Do we know if that would work?
And does that address the disparity issue at all, could it?
GREGG GONSALVES: Well, health disparities are going to linger no matter what, as I said, they're baked into the system.
Right now we need more vaccine.
And the federal government should really be working as hard as they can to figure out how to get more of this product online before the fall.
I'm splitting the doses is a risky strategy, we have very little data on the effectiveness of this vaccine in the context of this current outbreak because simply we haven't seen monkeypox erupt in the United States before at this level, nor have deployed the vaccine for that purpose.
So, you know, the NIH is going to do a study of splitting doses.
But that information is going to take weeks and weeks for us to get and to implement.
But right now, we need to really be scaling up our availability of vaccines that we have now, figuring out if there's ways to ramp up production, making sure that people get access to TPOXX.
The other thing we haven't talked about is that, you know, this disease requires 21 days of isolation, right?
And I might be able to stay home if we get sick, but there are many people who have to go right into work.
And so how are people going to find support to work through the pain and to figure out how to support themselves and their and their families while they're dealing with this disease.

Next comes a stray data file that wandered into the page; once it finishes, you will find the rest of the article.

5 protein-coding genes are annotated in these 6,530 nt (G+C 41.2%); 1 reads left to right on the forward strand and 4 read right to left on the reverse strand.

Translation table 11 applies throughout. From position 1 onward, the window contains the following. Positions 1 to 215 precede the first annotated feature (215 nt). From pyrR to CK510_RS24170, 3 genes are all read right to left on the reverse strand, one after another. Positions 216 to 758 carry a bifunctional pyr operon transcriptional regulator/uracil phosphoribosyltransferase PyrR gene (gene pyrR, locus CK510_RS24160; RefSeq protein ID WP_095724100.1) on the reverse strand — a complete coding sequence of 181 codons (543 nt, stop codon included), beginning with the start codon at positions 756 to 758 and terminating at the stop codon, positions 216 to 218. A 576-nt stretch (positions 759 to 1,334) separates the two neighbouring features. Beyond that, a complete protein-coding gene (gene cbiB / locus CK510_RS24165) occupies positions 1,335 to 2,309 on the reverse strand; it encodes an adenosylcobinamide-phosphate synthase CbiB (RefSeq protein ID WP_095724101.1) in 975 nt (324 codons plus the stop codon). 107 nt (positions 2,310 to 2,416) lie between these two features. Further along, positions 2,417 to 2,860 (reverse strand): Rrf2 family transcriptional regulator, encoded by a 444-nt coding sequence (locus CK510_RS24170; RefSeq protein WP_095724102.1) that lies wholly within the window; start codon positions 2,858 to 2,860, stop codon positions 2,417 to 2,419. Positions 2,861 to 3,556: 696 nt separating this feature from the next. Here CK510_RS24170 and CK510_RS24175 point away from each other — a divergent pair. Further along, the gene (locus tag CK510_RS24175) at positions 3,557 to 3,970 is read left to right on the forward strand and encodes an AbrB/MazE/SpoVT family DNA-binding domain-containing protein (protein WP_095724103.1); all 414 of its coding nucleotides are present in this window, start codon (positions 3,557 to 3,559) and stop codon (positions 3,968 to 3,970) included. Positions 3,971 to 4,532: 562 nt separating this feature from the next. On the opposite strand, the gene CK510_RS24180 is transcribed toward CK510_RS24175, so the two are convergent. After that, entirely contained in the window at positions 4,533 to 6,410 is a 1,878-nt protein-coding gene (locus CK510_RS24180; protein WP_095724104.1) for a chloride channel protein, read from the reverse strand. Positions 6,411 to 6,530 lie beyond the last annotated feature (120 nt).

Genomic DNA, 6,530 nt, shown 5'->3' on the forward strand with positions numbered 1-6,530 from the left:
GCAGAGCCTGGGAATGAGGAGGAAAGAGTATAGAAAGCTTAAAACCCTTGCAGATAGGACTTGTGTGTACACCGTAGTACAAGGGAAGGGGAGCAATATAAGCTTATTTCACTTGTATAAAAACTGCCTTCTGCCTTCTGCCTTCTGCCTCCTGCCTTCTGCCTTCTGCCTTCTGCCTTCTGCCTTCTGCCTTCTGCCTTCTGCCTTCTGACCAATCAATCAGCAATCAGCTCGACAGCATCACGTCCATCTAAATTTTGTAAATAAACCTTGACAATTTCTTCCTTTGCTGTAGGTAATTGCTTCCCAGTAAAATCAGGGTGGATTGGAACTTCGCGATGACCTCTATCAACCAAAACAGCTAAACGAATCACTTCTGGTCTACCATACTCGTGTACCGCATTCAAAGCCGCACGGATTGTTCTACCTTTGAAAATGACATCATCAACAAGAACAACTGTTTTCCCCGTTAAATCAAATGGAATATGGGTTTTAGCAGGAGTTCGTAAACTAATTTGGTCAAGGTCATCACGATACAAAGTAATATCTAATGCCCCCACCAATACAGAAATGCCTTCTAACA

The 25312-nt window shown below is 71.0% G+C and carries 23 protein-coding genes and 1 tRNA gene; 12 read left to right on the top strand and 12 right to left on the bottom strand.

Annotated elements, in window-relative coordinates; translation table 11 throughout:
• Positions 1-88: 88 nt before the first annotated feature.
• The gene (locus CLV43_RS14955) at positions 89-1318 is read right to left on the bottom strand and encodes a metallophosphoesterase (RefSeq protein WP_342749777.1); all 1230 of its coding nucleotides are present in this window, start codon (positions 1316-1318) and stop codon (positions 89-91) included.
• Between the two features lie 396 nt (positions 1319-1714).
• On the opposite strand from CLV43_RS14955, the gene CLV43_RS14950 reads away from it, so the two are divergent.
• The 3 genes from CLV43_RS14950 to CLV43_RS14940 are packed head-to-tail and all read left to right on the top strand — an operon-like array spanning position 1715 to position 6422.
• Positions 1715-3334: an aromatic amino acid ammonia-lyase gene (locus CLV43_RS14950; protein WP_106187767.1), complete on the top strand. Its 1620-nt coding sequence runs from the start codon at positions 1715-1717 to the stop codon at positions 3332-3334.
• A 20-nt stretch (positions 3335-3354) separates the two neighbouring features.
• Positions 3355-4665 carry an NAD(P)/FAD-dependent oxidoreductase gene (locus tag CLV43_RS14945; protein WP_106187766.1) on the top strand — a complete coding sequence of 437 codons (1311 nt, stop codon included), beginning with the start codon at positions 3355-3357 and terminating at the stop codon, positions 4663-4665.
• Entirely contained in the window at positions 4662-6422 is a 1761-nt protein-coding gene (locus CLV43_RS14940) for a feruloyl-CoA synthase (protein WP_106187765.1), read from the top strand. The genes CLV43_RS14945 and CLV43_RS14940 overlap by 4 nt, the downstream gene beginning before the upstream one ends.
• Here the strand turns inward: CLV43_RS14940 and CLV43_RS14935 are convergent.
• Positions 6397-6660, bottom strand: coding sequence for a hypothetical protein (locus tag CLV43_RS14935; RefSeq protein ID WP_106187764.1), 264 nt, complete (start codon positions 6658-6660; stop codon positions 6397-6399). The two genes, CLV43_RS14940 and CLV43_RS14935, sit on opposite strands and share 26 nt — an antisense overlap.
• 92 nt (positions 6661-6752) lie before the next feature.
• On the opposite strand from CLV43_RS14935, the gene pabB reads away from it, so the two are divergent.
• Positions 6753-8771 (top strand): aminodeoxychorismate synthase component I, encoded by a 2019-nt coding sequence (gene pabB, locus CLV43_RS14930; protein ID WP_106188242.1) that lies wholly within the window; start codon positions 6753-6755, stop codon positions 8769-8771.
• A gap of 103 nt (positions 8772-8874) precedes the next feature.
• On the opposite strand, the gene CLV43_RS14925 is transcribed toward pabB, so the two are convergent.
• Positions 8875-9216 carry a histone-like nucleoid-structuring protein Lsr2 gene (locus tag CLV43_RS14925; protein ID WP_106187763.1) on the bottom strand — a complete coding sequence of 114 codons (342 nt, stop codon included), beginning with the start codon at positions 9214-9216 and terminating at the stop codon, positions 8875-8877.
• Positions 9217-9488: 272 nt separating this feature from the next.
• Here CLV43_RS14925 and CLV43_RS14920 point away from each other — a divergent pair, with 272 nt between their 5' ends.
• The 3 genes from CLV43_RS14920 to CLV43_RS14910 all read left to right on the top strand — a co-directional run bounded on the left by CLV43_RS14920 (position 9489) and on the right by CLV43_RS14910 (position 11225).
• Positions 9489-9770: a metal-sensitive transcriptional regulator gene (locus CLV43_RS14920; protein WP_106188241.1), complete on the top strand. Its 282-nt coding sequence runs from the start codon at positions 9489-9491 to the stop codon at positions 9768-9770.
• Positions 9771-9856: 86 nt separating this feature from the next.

LISA DESJARDINS: And one more question, do we know if this disease can be asymptomatic if there are carriers of this disease who may not show any signs that they have it?
GREGG GONSALVES: So remember, this disease is transmitted by close physical contact, right?
It's skin to skin.
So you're exposed skin against the lesion of somebody who already has the disease, whether there's asymptomatic transmission, you know, through other means, through bodily fluids, for instance, is not certain yet, but the classical presentation is to have a lesion and to have skin to skin contact that way.
So there's a lot we don't know.
But remember, this virus has been around, at least in human cases for 50 years.
So it's not an old virus.
We're learning more about how it's presenting specifically in the context of this outbreak.
But skin to skin close physical contact right now in the context of close sexual relations is what's driving the pandemic.
LISA DESJARDINS: Important information for the whole country to think about.
Gregg Gonsalves of Yale's School of Public Health, thank you for joining us.
Students head back to the classroom in just weeks, along with books and backpacks, they bring renewed concerns about safety.
That's often left to individual school districts, but there is some federal money to help.